ODP: How did the shutdown impact agencies like DoD that remained open?
JW: Many of our national scientific research programs were set back months if not years due to the shutdown. Funded agencies, like DoD and DoE, depend upon partnerships with other agencies that were shut down to conduct research and development. This includes funding extramural research efforts that are now delayed by months as proposal reviews and processing of research grants were suspended. These partnership efforts were largely dormant during the shutdown, and recovery will be slow at best. Some shipboard, field, and laboratory research activities have been canceled or significantly postponed as windows were missed and logistical chains interrupted, impacting multiple agencies.
ODP: How did the shutdown impact universities and contractors who also depend upon federal funds?
JW: The extramural, government-funded research activities that were held in abeyance during the shutdown precluded funding of researchers at universities and institutions across the nation, as well as contractors who rely on government funding but had to reassign personnel to new, sometimes permanent roles due to the extended shutdown. Typically, contract personnel will not be reimbursed for time missed, and some researchers and students may have moved to other institutions and projects that are not tied to federal funding.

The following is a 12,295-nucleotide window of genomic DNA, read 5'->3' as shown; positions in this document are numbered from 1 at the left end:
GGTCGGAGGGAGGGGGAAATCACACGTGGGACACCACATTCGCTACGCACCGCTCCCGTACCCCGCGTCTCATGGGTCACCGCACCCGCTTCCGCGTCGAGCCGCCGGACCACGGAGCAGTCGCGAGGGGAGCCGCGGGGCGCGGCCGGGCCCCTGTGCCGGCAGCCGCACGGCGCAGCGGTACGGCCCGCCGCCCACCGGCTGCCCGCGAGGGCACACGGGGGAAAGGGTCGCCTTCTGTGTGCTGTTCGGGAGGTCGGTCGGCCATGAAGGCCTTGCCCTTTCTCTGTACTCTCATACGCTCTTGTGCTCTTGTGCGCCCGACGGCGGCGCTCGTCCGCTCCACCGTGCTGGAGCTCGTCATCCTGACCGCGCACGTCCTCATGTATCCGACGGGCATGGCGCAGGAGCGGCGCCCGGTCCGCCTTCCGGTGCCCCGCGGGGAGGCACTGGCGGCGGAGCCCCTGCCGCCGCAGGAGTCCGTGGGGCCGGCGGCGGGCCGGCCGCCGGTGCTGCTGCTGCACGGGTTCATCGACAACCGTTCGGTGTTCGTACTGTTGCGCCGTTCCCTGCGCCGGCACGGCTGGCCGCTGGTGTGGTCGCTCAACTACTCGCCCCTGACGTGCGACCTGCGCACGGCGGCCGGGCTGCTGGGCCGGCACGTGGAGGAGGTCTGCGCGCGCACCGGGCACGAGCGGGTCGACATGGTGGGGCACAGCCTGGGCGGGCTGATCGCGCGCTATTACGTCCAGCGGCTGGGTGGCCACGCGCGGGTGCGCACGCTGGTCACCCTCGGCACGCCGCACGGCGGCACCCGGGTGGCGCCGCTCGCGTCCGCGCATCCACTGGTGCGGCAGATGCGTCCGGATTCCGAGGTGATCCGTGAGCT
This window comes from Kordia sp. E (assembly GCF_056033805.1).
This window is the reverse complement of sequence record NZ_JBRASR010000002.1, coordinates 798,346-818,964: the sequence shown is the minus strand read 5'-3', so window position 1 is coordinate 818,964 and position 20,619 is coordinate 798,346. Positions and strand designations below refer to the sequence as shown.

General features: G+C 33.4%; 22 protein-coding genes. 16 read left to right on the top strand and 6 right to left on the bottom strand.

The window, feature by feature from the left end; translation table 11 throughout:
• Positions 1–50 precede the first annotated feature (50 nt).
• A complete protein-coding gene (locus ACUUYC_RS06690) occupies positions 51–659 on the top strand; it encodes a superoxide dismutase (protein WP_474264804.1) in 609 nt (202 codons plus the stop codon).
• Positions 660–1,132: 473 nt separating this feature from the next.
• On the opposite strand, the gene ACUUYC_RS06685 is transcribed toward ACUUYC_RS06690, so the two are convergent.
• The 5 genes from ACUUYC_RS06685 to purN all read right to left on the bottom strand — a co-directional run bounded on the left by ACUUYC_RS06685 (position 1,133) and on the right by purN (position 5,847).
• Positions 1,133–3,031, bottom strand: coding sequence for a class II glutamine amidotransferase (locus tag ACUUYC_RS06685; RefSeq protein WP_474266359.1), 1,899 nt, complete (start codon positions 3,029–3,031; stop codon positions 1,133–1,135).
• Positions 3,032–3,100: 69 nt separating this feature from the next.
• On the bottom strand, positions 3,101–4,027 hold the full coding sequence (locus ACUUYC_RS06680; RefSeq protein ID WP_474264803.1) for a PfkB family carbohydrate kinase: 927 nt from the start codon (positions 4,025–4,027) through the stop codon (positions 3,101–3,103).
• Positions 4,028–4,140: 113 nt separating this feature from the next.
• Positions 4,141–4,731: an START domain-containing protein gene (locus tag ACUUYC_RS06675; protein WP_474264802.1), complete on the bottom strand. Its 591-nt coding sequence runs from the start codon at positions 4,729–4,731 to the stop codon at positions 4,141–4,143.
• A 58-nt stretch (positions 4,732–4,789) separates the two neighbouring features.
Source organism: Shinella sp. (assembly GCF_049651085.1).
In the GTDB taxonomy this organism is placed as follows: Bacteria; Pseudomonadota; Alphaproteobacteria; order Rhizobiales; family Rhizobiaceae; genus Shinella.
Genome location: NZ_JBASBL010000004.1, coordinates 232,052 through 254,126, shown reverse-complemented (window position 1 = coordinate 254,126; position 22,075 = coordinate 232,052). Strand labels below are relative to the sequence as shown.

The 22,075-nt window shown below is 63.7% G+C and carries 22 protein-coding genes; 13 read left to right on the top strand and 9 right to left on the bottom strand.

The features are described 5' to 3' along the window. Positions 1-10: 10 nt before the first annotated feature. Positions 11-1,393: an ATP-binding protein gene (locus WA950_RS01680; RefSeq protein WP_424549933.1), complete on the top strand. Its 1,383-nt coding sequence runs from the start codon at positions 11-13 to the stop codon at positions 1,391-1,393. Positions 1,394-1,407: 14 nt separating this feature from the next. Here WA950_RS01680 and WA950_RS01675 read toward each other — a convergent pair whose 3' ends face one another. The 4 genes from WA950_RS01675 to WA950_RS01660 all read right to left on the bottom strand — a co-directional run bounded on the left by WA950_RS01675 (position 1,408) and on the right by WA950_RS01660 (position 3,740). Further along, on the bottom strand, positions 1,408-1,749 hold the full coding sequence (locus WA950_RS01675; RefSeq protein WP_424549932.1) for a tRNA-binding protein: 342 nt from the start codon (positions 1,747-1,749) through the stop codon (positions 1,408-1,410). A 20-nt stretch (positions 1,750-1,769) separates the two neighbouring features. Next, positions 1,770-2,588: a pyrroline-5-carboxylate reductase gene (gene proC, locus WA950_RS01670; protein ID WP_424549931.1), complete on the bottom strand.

Thanks, Jon, for helping us to understand the bigger climate forces at work and the impacts of the shutdown on crucial government research.
by Ashira Morris, ODP Staff Writer The earliest iteration of the Sea Shepherd Conservation Society was founded in 1977 to “defend, conserve and protect our ocean.” Meet three women, featured by Vogue, who are carrying out the organization’s mission: Eva Hidalgo: 31-year-old Spanish scientist who was part of the team that possibly identified a new […]
by Ashira Morris, ODP Staff Writer A bill sitting on Florida Gov. Ron DeSantis’s desk could take away local government’s decision-making about their energy choices, including where to build large-scale solar arrays. The outcome will impact the historically Black town of Archer, where Origis Energy and Gainesville Regional Utilities want to build a 50-megawatt solar […]
The American Jobs Plan is an unmissable moment for communities across the country to address the legacy of urban freeways and set a new course for a more equitable future. It’s absolutely critical that as we begin to reimagine and build the transportation infrastructure of the 21st century that we do not repeat the mistakes […]
Our Daily Planet is your daily dose of the stories shaping our world and the ways that you can take action. From the climate crisis to the protection of biodiversity, if these issues matter to you then please subscribe & stay informed!
Your privacy is Important! We promise never to use your email address to send you spam or advertisements.